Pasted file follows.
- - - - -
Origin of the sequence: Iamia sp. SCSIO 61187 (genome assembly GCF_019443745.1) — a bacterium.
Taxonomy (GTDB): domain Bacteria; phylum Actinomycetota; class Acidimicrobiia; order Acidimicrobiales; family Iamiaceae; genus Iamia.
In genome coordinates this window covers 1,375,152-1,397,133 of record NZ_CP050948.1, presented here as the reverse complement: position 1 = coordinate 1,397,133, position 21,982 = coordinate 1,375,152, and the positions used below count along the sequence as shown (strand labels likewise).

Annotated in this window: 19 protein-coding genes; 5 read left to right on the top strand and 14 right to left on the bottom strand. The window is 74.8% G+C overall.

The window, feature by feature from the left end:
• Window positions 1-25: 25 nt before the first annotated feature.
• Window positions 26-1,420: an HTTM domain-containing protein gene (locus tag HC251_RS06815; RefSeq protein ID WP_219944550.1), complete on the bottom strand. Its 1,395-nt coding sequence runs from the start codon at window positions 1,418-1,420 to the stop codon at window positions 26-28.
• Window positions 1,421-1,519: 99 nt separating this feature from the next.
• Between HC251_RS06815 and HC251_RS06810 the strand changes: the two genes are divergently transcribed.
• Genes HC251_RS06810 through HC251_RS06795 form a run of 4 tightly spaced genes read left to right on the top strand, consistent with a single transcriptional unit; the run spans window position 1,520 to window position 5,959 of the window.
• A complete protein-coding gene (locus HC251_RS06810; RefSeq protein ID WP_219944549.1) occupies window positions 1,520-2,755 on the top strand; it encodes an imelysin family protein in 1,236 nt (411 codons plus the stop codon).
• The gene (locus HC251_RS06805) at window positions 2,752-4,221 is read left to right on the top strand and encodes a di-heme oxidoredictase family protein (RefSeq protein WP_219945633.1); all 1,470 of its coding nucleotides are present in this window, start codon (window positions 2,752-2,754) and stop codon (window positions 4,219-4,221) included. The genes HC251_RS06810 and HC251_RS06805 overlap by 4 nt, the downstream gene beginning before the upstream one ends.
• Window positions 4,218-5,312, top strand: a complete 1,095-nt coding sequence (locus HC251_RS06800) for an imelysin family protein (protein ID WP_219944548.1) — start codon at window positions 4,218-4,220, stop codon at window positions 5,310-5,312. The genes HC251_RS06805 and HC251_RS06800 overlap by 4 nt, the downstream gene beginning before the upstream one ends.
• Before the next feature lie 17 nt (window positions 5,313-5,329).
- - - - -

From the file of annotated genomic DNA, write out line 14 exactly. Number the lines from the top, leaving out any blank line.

• Before the next feature lie 17 nt (window positions 5,313-5,329).